SANTA FE – New Mexico’s top education official during the pandemic headed into his final hours in Santa Fe, saying the open-air classrooms could have allowed for more in-person teaching when the schools were closed last year and could be essential in addressing parental hiding issues.
Education Secretary Ryan Stewart’s last day was Friday, two years into his tenure, following his resignation, citing the need to be close to his family as his father faces serious illness.
Earlier this month, Stewart spoke with The Associated Press about the Department of Public Education’s accomplishments under his tenure and what he would have done differently during the pandemic.
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As a former director of educational innovation, first in a Philadelphia school district and then in a nonprofit organization based in the same city, Stewart was brought to New Mexico to bring about sweeping institutional change. .
Prior to the pandemic, he oversaw the elimination of teacher appraisal systems long criticized by Democrats for being punitive in a state struggling with teacher recruitment and retention. His department has also digitized more aspects of the education bureaucracy and launched a new funding system to target poverty at the individual school level.
Most reforms have been blunted, slowed or overshadowed by the urgency and scale of the pandemic, which has left thousands of students isolated, their only education facilitated by paper packages. The true extent of technological deprivation during the pandemic, as well as unfinished or lost learning, has not yet been fully documented.
Stewart said he was pushing for outdoor learning, telling education officials he could fund shade structures, furniture and staff training.
âI insisted on all these calls. I’m like, ‘Hey guys, masks are a big deal in your community. Don’t want to wear them? We will help you. And tell us what you need. Let’s set up an outdoor learning program. Then your children don’t have to wear masks. And they love to be outside, âsaid Stewart.
He said there were no takers among the state superintendents.
School districts with 100 or fewer students have been allowed to remain open, with regular COVID-19 testing.
Some private schools also offered in-person lessons. United World College, a residential high school with around 200 students, has kept the virus under control by isolating itself from the surrounding community. The Santa Fe tutoring school has organized outdoor classes.
Officials at Santa Fe public schools said last year they were ordering shade structures with their own funds as part of an existing outdoor learning plan. But outdoor classes never took place on a large scale.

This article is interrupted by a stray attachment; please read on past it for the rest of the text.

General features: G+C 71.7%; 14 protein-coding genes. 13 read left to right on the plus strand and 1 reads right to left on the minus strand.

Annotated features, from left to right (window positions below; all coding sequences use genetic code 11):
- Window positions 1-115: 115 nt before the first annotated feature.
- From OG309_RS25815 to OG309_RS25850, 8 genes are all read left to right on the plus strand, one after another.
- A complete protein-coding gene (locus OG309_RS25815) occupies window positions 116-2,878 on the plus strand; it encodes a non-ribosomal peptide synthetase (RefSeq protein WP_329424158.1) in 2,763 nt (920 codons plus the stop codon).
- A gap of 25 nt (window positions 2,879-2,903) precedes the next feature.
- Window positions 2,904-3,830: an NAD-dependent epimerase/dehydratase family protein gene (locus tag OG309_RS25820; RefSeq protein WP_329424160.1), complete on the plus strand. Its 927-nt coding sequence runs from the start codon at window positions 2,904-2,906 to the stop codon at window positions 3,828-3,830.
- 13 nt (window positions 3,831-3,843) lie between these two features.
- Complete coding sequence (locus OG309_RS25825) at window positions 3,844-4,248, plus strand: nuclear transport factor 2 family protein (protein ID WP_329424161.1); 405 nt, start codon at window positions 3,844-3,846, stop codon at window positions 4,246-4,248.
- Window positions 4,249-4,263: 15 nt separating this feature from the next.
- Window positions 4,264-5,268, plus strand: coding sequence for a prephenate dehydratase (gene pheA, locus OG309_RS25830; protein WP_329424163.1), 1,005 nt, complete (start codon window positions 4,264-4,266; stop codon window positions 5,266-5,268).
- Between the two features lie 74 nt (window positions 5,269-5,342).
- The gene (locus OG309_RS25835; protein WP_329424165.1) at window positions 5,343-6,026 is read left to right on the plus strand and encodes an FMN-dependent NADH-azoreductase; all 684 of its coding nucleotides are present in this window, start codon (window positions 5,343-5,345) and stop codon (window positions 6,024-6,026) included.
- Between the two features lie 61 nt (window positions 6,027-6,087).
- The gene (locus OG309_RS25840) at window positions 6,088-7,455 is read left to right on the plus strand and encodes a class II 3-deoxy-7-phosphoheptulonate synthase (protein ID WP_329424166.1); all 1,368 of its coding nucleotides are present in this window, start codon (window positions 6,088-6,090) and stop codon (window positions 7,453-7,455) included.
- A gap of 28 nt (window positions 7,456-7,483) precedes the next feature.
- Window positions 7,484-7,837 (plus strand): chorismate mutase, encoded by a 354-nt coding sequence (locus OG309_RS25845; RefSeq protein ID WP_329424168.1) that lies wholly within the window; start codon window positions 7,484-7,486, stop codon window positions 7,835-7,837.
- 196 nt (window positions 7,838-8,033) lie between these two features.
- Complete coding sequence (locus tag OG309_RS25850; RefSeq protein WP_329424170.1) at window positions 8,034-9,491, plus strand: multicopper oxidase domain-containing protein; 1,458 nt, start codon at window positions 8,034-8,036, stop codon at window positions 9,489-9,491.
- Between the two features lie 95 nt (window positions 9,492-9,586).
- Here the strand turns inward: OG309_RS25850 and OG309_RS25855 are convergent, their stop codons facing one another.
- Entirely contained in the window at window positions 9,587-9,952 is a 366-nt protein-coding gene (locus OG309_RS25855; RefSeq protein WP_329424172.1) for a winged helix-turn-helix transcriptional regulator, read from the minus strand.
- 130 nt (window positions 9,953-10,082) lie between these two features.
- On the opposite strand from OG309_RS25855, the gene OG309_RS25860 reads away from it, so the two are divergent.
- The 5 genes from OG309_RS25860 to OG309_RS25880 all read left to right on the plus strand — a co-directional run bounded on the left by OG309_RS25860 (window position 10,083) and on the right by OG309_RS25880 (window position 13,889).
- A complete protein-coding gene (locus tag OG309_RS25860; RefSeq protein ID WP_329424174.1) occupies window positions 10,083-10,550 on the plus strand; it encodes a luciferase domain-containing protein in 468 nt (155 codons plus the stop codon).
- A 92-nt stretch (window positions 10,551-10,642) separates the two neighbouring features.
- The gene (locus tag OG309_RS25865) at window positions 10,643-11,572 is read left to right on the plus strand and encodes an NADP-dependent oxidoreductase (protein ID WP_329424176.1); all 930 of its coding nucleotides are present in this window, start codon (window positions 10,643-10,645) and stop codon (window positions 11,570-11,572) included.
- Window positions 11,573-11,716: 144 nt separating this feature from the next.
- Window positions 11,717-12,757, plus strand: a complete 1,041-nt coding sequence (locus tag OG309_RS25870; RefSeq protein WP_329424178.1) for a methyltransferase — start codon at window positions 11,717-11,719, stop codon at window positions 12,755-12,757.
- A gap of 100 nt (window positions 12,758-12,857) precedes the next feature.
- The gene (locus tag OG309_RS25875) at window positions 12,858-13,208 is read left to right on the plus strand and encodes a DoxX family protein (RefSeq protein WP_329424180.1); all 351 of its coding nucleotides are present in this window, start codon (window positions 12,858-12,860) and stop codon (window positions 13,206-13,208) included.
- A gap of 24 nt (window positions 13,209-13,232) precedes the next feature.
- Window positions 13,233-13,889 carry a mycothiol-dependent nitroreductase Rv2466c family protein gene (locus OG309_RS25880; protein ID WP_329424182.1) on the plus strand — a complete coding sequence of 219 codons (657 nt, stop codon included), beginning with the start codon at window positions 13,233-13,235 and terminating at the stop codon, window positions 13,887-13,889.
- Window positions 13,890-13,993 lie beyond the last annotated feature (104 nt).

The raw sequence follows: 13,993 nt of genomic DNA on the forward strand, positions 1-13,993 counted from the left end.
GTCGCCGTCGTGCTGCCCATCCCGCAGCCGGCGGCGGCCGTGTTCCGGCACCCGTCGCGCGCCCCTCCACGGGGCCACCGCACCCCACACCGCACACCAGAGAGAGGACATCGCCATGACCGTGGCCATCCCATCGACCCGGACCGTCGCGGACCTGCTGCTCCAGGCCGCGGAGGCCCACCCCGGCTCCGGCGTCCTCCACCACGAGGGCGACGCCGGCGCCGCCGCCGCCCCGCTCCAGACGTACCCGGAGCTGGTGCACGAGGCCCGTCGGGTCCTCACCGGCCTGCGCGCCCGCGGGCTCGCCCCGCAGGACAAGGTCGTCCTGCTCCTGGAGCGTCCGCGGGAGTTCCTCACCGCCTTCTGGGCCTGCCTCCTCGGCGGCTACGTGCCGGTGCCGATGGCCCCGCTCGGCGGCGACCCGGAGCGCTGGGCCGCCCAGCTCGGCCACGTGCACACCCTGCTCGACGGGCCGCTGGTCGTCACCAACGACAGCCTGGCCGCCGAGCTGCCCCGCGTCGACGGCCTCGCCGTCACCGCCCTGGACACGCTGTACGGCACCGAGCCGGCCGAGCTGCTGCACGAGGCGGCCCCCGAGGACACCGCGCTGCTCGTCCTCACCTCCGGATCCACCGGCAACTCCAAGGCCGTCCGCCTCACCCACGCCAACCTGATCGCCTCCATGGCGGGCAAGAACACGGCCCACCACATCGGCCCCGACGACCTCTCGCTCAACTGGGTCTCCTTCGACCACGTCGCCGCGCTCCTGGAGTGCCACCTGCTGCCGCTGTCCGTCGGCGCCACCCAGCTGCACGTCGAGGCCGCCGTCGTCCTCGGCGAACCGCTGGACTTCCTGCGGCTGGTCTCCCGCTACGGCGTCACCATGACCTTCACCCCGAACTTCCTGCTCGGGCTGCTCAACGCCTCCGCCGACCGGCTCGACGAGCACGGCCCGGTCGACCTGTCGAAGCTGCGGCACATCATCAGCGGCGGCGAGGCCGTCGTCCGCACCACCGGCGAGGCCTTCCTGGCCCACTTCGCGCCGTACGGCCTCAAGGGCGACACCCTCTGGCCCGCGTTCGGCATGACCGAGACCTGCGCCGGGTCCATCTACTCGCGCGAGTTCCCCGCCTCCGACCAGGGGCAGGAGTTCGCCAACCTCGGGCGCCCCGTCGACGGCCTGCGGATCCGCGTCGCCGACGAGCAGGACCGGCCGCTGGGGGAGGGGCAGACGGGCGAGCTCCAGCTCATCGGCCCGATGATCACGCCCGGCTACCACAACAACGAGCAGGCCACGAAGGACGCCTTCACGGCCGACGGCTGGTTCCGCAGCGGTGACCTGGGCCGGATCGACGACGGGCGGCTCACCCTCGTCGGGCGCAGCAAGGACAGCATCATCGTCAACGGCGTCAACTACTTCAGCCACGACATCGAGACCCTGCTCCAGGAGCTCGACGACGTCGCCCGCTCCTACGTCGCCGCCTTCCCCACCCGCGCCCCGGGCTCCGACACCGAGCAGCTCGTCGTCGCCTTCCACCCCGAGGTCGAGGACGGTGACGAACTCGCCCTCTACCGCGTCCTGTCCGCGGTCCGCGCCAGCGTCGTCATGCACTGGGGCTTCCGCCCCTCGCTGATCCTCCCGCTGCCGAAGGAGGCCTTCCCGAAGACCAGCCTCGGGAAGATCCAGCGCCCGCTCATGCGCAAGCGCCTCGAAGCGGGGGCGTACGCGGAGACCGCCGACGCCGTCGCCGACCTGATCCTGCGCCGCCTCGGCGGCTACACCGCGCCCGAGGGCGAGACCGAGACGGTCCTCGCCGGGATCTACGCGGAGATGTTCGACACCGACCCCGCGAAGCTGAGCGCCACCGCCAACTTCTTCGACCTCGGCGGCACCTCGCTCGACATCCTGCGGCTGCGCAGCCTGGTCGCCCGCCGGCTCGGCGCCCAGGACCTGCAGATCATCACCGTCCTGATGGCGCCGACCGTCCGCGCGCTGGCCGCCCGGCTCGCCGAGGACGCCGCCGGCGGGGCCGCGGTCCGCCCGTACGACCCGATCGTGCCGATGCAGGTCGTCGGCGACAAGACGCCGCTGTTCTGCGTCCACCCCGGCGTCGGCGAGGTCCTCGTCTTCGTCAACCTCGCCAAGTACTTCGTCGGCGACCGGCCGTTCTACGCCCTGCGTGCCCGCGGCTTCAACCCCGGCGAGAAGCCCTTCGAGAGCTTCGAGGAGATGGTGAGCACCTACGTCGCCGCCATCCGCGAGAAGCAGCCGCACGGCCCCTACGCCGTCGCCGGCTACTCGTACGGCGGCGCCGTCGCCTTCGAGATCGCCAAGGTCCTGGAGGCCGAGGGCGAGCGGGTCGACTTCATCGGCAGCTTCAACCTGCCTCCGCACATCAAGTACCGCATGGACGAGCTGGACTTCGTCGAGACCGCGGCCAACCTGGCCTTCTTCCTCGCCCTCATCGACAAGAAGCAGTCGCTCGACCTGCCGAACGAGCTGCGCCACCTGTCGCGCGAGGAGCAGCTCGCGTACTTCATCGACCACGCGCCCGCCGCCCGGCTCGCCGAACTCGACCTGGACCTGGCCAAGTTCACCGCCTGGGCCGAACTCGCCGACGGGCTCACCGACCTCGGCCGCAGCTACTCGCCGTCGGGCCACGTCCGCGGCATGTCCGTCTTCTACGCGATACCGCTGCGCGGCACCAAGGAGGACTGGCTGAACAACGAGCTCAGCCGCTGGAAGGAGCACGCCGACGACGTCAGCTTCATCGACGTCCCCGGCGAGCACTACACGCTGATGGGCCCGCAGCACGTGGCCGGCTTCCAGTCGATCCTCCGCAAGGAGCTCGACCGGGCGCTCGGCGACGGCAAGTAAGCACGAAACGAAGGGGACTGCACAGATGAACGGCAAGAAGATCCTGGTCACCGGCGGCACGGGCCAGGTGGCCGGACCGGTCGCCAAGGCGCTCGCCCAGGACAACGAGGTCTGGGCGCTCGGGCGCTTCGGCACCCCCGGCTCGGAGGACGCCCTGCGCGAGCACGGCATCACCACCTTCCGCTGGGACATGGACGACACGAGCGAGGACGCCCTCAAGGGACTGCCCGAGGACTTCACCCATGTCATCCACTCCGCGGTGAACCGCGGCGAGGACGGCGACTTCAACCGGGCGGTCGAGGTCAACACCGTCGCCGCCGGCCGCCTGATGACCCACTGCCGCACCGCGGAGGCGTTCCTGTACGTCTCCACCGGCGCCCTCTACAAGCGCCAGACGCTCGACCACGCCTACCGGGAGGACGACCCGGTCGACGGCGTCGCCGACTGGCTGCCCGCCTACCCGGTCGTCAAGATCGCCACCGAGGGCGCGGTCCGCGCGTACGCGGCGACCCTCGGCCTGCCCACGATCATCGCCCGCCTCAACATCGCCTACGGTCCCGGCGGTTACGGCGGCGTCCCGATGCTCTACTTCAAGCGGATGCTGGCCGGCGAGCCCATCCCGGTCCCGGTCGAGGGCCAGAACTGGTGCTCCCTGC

Stewart urged superintendents to consider the outdoor school again, as parents are blocking children from going to school amid concerns over increased infections and, conversely, protests over masking requirements .
While the pandemic has halted some attempts at innovation, it has spurred others by forcing teachers to catch up with the 20th century.
From Las Cruces to Santa Fe and Farmington, the fall 2020 semester has started with some teachers not having internet at home or their own computers. Some haven’t really used email, let alone video conferencing.
âWe’ve taken everyone to a benchmark levelâ of understanding of messaging, video conferencing and learning management systems, said Stewart.
Many students did not have computers until December or later, lacking direct engagement with teachers throughout the fall semester. Supply chains were strained around the world, with every school ordering laptops around the same time.
In Lovington, a small district in eastern New Mexico, Stewart will be remembered for his role in securing student laptops after a vendor broke promises to deliver them by September .
Yet he recognizes that there were areas where the state could have acted more quickly.
Stewart leaves New Mexico with unfinished business ranging from the country’s lowest educational achievement to a long-standing unresolved lawsuit over the lack of adequate educational opportunities for Indigenous and Hispanic children.
The Department of Public Education continues to challenge a 2018 court ruling that found education in the state did not meet constitutional requirements for up to 80% of children – Native Americans, English learners and those of low-income households.
Stewart says he has developed a plan to deal with the lawsuit, but it will not be released until after he leaves. PED consulted dozens of education and other advocacy groups for the project, but did not include plaintiffs who may ultimately agree to close the case.
Since the case is still pending, Stewart said it complicates efforts to work directly with plaintiffs’ attorneys.
Stewart cited advancements in Native American education, from a radical change in funding for schools in Native communities to increased funding for the teaching of Native languages.
It is possible that Stewart’s greatest contribution to the New Mexico school system is one of the lesser known.
Working with the state’s tax department, education officials have created a new way to target poverty stricken schools by creating a detailed index of family income. Stewart’s innovation was to tap into data his department is not allowed to see – tax returns – and aggregate it by school zone.
With some $ 30 million set aside for 100 schools serving the poorest communities, the pilot project will generate data that the legislature could use to consider expanding the funding formula.
âI am very proud of the Family Income Index. I think this is a really good (example) of state agencies coming together to try to work and solve a problem, âsaid Stewart. “I think we’re going to look back in five years and say (we’re) really happy that we did this and that other states are copying us.”